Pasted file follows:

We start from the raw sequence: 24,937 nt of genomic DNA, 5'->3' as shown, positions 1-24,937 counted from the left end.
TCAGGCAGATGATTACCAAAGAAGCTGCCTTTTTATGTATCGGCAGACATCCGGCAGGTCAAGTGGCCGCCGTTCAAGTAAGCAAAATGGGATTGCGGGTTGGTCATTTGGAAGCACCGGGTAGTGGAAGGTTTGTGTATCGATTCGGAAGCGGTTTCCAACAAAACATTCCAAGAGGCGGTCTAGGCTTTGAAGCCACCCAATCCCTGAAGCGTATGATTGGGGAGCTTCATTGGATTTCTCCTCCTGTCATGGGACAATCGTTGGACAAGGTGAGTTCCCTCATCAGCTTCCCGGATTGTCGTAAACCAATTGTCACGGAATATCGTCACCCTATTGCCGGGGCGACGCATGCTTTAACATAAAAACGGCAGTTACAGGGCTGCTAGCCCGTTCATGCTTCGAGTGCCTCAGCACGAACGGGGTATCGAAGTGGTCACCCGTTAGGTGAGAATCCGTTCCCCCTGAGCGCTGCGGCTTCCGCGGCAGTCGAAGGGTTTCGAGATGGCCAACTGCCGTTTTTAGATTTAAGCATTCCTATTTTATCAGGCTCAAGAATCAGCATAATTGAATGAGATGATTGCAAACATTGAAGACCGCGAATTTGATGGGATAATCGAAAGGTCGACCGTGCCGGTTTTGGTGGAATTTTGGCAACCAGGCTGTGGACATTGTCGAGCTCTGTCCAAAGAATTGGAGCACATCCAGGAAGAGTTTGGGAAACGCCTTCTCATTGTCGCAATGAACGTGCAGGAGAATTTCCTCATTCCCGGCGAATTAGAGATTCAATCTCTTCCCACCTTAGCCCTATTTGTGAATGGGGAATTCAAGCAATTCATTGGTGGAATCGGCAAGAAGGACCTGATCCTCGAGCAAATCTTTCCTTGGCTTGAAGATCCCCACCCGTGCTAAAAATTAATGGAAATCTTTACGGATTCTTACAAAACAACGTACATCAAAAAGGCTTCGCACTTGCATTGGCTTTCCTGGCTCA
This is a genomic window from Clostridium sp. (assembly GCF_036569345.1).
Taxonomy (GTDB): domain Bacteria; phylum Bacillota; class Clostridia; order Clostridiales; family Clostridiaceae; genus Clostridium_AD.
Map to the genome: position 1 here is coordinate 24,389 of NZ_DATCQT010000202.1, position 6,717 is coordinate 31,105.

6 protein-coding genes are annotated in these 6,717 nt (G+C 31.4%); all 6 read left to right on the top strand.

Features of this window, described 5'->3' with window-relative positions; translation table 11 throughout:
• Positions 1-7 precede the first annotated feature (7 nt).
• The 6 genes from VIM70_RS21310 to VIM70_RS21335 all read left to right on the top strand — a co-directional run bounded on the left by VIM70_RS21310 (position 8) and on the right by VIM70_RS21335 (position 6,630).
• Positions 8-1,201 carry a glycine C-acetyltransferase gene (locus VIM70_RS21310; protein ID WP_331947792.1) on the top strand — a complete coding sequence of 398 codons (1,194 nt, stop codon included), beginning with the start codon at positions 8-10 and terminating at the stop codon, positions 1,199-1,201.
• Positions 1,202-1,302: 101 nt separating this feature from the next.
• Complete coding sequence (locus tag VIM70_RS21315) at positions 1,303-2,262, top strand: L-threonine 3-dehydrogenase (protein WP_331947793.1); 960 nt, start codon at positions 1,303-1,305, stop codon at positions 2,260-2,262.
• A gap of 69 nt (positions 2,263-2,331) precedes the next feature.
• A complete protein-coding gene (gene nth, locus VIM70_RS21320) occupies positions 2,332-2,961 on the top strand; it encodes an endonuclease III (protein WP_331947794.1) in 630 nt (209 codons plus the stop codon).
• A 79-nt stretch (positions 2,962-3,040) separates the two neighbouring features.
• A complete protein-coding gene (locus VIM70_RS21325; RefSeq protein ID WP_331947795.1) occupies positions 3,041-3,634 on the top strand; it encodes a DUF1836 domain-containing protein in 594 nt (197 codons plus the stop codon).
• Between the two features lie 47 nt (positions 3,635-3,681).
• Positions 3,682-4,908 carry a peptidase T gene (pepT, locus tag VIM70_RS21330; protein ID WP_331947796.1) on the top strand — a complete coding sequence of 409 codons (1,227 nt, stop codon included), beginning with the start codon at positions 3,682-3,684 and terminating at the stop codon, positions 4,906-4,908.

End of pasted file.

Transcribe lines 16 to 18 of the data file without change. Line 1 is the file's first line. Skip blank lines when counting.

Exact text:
• A complete protein-coding gene (locus VIM70_RS21325; RefSeq protein ID WP_331947795.1) occupies positions 3,041-3,634 on the top strand; it encodes a DUF1836 domain-containing protein in 594 nt (197 codons plus the stop codon).
• Between the two features lie 47 nt (positions 3,635-3,681).
• Positions 3,682-4,908 carry a peptidase T gene (pepT, locus tag VIM70_RS21330; protein ID WP_331947796.1) on the top strand — a complete coding sequence of 409 codons (1,227 nt, stop codon included), beginning with the start codon at positions 3,682-3,684 and terminating at the stop codon, positions 4,906-4,908.